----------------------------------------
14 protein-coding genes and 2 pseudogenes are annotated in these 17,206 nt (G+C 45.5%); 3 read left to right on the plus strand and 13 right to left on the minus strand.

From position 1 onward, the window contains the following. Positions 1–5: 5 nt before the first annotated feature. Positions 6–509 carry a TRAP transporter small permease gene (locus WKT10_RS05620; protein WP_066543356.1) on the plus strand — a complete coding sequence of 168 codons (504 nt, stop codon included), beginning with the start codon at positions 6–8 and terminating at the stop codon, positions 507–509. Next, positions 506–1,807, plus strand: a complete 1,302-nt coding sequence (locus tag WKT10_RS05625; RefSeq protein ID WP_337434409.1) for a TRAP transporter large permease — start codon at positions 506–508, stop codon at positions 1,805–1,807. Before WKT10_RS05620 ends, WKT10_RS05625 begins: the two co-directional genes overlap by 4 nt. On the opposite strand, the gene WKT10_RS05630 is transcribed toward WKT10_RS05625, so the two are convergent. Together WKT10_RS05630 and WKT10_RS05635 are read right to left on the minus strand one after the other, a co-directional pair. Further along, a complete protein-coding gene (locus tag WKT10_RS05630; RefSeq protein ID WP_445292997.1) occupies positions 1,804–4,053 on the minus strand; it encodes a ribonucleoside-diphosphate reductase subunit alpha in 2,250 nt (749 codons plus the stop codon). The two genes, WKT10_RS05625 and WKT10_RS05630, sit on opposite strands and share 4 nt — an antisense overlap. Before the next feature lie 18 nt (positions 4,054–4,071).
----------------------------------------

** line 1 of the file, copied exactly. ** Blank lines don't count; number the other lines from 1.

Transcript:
14 protein-coding genes and 2 pseudogenes are annotated in these 17,206 nt (G+C 45.5%); 3 read left to right on the plus strand and 13 right to left on the minus strand.